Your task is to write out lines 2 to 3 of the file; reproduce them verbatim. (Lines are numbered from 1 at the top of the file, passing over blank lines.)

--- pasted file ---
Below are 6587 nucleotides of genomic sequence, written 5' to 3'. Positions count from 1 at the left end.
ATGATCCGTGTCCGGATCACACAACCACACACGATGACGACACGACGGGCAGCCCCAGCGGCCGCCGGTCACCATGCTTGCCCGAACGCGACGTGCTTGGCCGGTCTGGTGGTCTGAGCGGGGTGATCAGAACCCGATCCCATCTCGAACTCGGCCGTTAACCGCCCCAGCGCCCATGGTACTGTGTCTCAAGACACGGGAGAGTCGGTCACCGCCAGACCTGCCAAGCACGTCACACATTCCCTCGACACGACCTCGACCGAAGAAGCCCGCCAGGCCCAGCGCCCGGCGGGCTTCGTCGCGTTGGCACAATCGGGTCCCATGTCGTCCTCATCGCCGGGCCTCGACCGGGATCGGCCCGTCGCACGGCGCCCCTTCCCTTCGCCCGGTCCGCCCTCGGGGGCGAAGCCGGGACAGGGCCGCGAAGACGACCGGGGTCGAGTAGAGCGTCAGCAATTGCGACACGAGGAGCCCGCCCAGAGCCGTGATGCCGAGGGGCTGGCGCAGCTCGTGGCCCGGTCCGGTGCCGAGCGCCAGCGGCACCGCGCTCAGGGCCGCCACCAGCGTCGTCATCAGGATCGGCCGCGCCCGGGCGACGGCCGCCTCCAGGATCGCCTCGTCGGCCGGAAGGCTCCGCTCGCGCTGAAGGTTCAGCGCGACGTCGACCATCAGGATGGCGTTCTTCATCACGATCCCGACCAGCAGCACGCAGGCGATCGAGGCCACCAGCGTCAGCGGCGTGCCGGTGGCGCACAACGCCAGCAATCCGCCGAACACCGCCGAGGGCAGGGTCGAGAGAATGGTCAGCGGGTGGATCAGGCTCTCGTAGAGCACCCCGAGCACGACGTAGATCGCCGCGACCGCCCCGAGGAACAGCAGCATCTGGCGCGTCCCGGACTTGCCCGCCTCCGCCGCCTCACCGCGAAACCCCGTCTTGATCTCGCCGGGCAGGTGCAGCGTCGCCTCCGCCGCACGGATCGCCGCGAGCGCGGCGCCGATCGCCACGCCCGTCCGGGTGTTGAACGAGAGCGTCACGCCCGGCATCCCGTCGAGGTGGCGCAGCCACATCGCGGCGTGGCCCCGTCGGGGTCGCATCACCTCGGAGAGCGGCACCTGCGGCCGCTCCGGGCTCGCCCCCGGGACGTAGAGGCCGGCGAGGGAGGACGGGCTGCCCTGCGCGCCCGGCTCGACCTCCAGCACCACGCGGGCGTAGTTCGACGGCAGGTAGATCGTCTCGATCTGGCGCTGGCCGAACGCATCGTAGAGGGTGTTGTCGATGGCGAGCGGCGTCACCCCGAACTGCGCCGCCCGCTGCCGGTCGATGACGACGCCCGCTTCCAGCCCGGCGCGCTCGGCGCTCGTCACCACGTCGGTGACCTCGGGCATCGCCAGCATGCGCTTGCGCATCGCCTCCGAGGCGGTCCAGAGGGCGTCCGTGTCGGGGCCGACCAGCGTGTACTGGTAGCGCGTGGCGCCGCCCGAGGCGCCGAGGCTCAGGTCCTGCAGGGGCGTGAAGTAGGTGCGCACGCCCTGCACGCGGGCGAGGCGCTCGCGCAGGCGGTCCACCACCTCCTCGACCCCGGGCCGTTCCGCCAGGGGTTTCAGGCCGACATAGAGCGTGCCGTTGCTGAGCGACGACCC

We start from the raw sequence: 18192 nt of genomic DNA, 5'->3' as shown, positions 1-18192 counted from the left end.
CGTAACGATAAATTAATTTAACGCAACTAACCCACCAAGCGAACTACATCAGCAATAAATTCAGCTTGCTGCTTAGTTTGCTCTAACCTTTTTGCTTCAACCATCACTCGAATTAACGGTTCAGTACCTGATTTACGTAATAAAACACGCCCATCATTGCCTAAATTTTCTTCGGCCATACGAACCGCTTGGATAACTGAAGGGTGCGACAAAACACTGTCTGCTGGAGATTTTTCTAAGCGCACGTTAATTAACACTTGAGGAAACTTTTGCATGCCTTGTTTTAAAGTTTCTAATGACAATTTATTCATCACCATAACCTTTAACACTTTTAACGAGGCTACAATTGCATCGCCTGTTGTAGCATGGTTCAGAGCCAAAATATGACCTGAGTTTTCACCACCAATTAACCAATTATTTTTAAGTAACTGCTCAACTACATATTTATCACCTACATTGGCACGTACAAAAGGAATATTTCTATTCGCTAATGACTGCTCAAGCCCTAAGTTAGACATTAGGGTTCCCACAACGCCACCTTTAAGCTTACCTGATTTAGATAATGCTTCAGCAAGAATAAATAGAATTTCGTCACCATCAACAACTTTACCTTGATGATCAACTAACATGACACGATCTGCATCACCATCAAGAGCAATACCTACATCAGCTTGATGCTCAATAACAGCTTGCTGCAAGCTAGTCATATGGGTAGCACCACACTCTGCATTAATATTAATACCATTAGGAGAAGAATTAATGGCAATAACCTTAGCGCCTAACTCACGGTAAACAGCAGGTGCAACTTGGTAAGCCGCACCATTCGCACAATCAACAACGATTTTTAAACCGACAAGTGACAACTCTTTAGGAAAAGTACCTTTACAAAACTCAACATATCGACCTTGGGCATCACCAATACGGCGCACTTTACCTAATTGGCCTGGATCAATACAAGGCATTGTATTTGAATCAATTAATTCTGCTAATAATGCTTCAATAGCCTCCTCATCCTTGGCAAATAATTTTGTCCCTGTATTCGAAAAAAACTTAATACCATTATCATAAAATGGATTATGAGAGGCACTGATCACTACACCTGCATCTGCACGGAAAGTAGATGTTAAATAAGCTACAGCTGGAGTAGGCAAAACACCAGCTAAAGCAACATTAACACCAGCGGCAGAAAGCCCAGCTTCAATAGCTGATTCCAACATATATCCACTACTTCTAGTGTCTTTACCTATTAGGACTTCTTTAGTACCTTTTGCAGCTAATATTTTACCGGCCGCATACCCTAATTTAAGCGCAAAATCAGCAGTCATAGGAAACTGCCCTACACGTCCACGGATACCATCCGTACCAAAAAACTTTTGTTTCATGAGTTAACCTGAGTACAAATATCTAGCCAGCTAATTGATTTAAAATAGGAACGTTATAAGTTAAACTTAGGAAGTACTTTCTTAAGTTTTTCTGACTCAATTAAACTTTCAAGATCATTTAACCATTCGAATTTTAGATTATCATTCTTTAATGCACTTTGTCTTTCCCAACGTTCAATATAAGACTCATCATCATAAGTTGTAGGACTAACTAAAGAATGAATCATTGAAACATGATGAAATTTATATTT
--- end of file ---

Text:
ATGATCCGTGTCCGGATCACACAACCACACACGATGACGACACGACGGGCAGCCCCAGCGGCCGCCGGTCACCATGCTTGCCCGAACGCGACGTGCTTGGCCGGTCTGGTGGTCTGAGCGGGGTGATCAGAACCCGATCCCATCTCGAACTCGGCCGTTAACCGCCCCAGCGCCCATGGTACTGTGTCTCAAGACACGGGAGAGTCGGTCACCGCCAGACCTGCCAAGCACGTCACACATTCCCTCGACACGACCTCGACCGAAGAAGCCCGCCAGGCCCAGCGCCCGGCGGGCTTCGTCGCGTTGGCACAATCGGGTCCCATGTCGTCCTCATCGCCGGGCCTCGACCGGGATCGGCCCGTCGCACGGCGCCCCTTCCCTTCGCCCGGTCCGCCCTCGGGGGCGAAGCCGGGACAGGGCCGCGAAGACGACCGGGGTCGAGTAGAGCGTCAGCAATTGCGACACGAGGAGCCCGCCCAGAGCCGTGATGCCGAGGGGCTGGCGCAGCTCGTGGCCCGGTCCGGTGCCGAGCGCCAGCGGCACCGCGCTCAGGGCCGCCACCAGCGTCGTCATCAGGATCGGCCGCGCCCGGGCGACGGCCGCCTCCAGGATCGCCTCGTCGGCCGGAAGGCTCCGCTCGCGCTGAAGGTTCAGCGCGACGTCGACCATCAGGATGGCGTTCTTCATCACGATCCCGACCAGCAGCACGCAGGCGATCGAGGCCACCAGCGTCAGCGGCGTGCCGGTGGCGCACAACGCCAGCAATCCGCCGAACACCGCCGAGGGCAGGGTCGAGAGAATGGTCAGCGGGTGGATCAGGCTCTCGTAGAGCACCCCGAGCACGACGTAGATCGCCGCGACCGCCCCGAGGAACAGCAGCATCTGGCGCGTCCCGGACTTGCCCGCCTCCGCCGCCTCACCGCGAAACCCCGTCTTGATCTCGCCGGGCAGGTGCAGCGTCGCCTCCGCCGCACGGATCGCCGCGAGCGCGGCGCCGATCGCCACGCCCGTCCGGGTGTTGAACGAGAGCGTCACGCCCGGCATCCCGTCGAGGTGGCGCAGCCACATCGCGGCGTGGCCCCGTCGGGGTCGCATCACCTCGGAGAGCGGCACCTGCGGCCGCTCCGGGCTCGCCCCCGGGACGTAGAGGCCGGCGAGGGAGGACGGGCTGCCCTGCGCGCCCGGCTCGACCTCCAGCACCACGCGGGCGTAGTTCGACGGCAGGTAGATCGTCTCGATCTGGCGCTGGCCGAACGCATCGTAGAGGGTGTTGTCGATGGCGAGCGGCGTCACCCCGAACTGCGCCGCCCGCTGCCGGTCGATGACGACGCCCGCTTCCAGCCCGGCGCGCTCGGCGCTCGTCACCACGTCGGTGACCTCGGGCATCGCCAGCATGCGCTTGCGCATCGCCTCCGAGGCGGTCCAGAGGGCGTCCGTGTCGGGGCCGACCAGCGTGTACTGGTAGCGCGTGGCGCCGCCCGAGGCGCCGAGGCTCAGGTCCTGCAGGGGCGTGAAGTAGGTGCGCACGCCCTGCACGCGGGCGAGGCGCTCGCGCAGGCGGTCCACCACCTCCTCGACCCCGGGCCGTTCCGCCAGGGGTTTCAGGCCGACATAGAGCGTGCCGTTGCTGAGCGACGACCC

We start from the raw sequence: 18192 nt of genomic DNA, 5'->3' as shown, positions 1-18192 counted from the left end.